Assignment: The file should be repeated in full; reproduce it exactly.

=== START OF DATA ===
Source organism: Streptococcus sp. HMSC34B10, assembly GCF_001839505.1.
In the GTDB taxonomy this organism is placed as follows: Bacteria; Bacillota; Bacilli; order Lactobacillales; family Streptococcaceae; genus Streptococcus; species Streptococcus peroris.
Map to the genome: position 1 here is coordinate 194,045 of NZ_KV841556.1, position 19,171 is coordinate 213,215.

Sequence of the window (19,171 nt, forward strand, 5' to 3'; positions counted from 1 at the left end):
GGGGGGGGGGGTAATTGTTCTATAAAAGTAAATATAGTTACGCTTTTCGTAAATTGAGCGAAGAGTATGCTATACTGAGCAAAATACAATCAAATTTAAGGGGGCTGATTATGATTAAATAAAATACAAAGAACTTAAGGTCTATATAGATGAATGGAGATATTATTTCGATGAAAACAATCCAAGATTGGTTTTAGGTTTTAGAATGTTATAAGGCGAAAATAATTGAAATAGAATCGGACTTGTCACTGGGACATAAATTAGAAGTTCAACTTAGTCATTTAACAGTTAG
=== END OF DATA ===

Source organism: Streptococcus sp. HMSC34B10, assembly GCF_001839505.1.
In the GTDB taxonomy this organism is placed as follows: Bacteria; Bacillota; Bacilli; order Lactobacillales; family Streptococcaceae; genus Streptococcus; species Streptococcus peroris.
Map to the genome: position 1 here is coordinate 194,045 of NZ_KV841556.1, position 19,171 is coordinate 213,215.

Sequence of the window (19,171 nt, forward strand, 5' to 3'; positions counted from 1 at the left end):
GGGGGGGGGGGTAATTGTTCTATAAAAGTAAATATAGTTACGCTTTTCGTAAATTGAGCGAAGAGTATGCTATACTGAGCAAAATACAATCAAATTTAAGGGGGCTGATTATGATTAAATAAAATACAAAGAACTTAAGGTCTATATAGATGAATGGAGATATTATTTCGATGAAAACAATCCAAGATTGGTTTTAGGTTTTAGAATGTTATAAGGCGAAAATAATTGAAATAGAATCGGACTTGTCACTGGGACATAAATTAGAAGTTCAACTTAGTCATTTAACAGTTAG